Q&A: Getting to a COVID-19 vaccine as fast and as safely as possible
The novel coronavirus is not expected to disappear anytime soon. With physical distancing, virus testing, contact tracing, and potentially new therapeutics, we may be able to keep it partially at bay. But many eyes are looking toward a COVID-19 vaccine, and scientists are feeling the urgency.
A timeline frequently cited suggests that a vaccine ready for human use will be available by early 2021. But is such a timeline plausible? And will enough people get vaccinated to protect the population? We spoke to Rick Malley, MD, senior physician in Boston Children's Hospital's Division of Infectious Diseases whose research focuses on vaccine development.
Where are we now with a COVID-19 vaccine?
We are fortunate in having a head start for COVID-19. Just a few weeks after the syndrome was publicly identified, the genetic sequence of SARS-CoV-2 was published. Because of research on the related coronavirus causing SARS, we know about its spike protein and the receptor it targets in the human body.
That's enabled groups to begin designing vaccines and testing them in animals very early in the pandemic. Scientists are using many different approaches, including killed inactivated virus, live attenuated virus, fragments of SARS-CoV-2 proteins (particularly the spike protein), and DNA or RNA for these proteins.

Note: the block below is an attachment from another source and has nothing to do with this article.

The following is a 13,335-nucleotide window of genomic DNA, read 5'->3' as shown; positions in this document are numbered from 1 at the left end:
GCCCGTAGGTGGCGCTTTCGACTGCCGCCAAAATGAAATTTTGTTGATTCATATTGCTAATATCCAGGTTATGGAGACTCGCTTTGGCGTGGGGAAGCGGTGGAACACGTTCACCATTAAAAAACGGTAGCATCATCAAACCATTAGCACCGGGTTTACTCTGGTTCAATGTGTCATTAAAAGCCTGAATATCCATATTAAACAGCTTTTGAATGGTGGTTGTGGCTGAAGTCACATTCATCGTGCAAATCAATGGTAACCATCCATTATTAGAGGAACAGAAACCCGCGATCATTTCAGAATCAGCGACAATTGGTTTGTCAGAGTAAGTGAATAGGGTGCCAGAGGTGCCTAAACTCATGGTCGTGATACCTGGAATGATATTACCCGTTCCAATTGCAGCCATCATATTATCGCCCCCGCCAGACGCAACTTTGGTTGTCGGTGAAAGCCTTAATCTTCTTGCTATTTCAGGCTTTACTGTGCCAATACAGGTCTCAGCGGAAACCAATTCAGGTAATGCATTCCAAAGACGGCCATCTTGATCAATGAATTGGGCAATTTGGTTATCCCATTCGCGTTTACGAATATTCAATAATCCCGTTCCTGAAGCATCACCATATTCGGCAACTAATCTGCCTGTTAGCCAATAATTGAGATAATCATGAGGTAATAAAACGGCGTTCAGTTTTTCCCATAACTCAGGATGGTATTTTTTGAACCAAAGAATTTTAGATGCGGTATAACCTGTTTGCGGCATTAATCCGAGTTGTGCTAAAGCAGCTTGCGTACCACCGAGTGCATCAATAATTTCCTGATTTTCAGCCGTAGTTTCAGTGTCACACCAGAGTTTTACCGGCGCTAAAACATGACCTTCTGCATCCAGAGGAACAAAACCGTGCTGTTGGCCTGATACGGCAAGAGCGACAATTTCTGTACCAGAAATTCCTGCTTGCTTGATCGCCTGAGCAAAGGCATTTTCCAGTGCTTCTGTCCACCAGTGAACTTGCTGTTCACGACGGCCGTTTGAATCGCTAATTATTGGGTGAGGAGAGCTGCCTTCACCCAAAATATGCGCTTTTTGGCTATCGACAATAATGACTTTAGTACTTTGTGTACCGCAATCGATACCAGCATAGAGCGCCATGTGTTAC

The DNA/RNA vaccine approaches are furthest ahead because they can be produced quickly and face fewer regulatory hurdles before they can be tested in humans. No vaccine based on either of these platforms has yet been licensed for human use, but several are in clinical trials for other diseases.
At least three vaccines are moving rapidly through clinical trials, with some evidence that they stimulate the immune system to fight the virus. One described in The Lancet, from CanSino Biologics in China, uses a genetically engineered adenovirus to deliver the DNA that encodes the SARS-CoV-2 spike protein into human cells. Another, from Moderna (Cambridge, MA), bypasses the DNA step and delivers messenger RNA that cells can directly read to make the spike protein. A third vaccine, developed by Oxford University in collaboration with AstraZeneca, uses a different adenoviral vector, and is currently in phase 2/3 clinical trials.